Children naturally approach the world with a sense of wonder and the belief that adventure is waiting around every bend, but somehow we adults lose this way of seeing things, becoming jaded and cynical. If we’re not careful, we can pass this attitude on to our children. This is especially easy for missionary parents.
Living on the mission field is a huge adventure, but it can feel overwhelming and intimidating, sometimes even frightening. This has been true for me, and over the years, I’ve developed emotional hangups around certain aspects of life here. It was almost a year ago that I realized if I wasn’t careful, I was going to pass this negativity on to my kids, so I began a season of prayer and soul-searching over how to overcome my cultural problems.
During this process, two words stood out to me: gratitude and privilege. First, there are so many things about my life here, even things inherent in the Ukrainian culture, for which I should be thanking God. When I made it a point to look for them, I was amazed to discover how blessed I am to be exactly where God has placed me. Second, it is a privilege to be called by God and to follow that call wherever it leads. For us, it has led to Ukraine, and I don’t ever want to let the challenges we face keep me from experiencing the privilege.
I married into a family with a rich missionary heritage. In the 1950s, John and Marjorie Pemberton, my husband’s maternal grandparents, went as missionaries to what was then Southern Rhodesia (modern-day Zimbabwe). At the beginning, they lived in thatched huts with floors made from packed manure. They hunted for meat and cooked over an open fire in a hole in the ground. Reaching civilization required trekking by jeep through bush country and fording rivers. The journey could take up to two days, depending on the weather, and sometimes was not even possible during the rainy season. Despite the constant hardships they faced, John and Marjorie taught their children that they were the luckiest children in the world. What other kids got to see the things they saw and experience the things they experienced? And because their parents truly believed that they were privileged, their kids did also.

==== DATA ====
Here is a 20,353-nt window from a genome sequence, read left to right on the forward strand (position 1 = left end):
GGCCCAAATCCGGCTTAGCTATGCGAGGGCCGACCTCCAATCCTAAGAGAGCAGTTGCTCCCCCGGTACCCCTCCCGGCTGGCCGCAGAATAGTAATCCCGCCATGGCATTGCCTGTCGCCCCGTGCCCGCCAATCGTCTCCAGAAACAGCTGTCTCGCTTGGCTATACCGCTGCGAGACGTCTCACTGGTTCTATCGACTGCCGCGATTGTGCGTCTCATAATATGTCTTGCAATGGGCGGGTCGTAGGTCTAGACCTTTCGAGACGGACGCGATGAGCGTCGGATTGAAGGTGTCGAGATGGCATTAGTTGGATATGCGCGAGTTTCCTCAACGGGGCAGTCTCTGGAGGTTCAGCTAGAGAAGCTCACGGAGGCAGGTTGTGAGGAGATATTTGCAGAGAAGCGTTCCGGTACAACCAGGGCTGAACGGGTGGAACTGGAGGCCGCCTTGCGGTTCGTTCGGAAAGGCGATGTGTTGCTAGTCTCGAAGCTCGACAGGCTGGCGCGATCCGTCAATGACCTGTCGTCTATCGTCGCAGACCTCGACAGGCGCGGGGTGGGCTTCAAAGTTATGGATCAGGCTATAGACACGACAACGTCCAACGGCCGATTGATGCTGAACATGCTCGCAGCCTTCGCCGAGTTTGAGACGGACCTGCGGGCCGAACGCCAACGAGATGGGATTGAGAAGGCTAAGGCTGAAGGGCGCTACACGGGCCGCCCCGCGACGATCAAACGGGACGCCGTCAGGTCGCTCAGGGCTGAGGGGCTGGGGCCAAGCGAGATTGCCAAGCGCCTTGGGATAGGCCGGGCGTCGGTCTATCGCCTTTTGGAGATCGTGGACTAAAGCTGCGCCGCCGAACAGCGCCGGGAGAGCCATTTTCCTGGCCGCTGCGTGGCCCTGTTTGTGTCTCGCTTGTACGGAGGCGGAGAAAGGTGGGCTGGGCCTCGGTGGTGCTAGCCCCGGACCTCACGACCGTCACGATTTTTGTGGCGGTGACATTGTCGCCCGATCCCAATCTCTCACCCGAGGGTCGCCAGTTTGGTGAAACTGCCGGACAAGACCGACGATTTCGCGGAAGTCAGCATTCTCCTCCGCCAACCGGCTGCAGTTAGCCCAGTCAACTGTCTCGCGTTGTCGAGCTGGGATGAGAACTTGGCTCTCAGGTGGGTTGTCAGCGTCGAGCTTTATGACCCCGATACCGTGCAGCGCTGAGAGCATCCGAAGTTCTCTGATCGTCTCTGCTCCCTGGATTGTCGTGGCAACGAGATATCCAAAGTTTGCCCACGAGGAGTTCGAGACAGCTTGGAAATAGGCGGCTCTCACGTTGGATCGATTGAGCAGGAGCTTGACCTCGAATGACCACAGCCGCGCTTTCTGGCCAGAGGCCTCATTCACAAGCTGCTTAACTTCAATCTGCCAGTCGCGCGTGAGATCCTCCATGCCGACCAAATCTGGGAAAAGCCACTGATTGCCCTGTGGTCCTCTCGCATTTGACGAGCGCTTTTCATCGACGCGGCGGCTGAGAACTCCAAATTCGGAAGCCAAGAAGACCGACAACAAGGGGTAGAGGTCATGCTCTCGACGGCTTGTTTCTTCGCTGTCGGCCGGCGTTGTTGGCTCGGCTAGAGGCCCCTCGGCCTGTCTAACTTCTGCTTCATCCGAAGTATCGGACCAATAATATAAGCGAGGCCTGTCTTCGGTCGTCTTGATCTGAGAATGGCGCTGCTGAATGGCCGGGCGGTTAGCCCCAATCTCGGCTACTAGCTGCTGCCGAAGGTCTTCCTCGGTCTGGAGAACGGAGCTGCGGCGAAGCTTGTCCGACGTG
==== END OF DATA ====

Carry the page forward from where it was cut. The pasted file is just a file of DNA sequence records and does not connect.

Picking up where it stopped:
Years later, when John and Marjorie’s only daughter Pamela Markey had a chance to go on the mission field with her husband and eight children, she jumped at the opportunity and passed on to her children the mindset of privilege that she had received from her parents. Today, all of those children are serving God in a variety of countries and cultures all around the world! Looking back at this heritage of which I have become a part, I want to bequeath the same mindset to the next generation.
It is a privilege to be serving God cross-culturally. Relatively few step into this privilege, although I believe God offers it to many. We are privileged because our life as aliens in a foreign land serves as a constant reminder that we are just strangers and pilgrims on this earth, and our real home is in heaven. We are privileged because the weakness that characterizes all our moments and days as we try to operate in a foreign language and culture forces us to rely on God’s inexhaustible strength. We are privileged because, as we rely on God who alone can accomplish all He is calling us to do, we are able to witness His miraculous work in the hearts and lives of the people around us. It is truly a blessed privilege to serve God in extremity, and extremity cannot exist without hardship. So I will embrace the difficulties and thank God for the privilege of being used in weakness so that His strength can flow through my life to touch many others. And I will use every opportunity to let my children see this heavenly paradox at work in me so that maybe they too will come to believe that they are the luckiest kids in the world.
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Photo 1 courtesy of Daubin37, licensed under CC BY-SA 3.0 via Wikimedia Commons – http://commons.wikimedia.org/wiki/
Photo 2 courtesy of © AMY, licensed under CC BY-SA 3.0 via Wikimedia Commons – http://commons.wikimedia.org/wiki/
Photo 3 public domain via Wikimedia Commons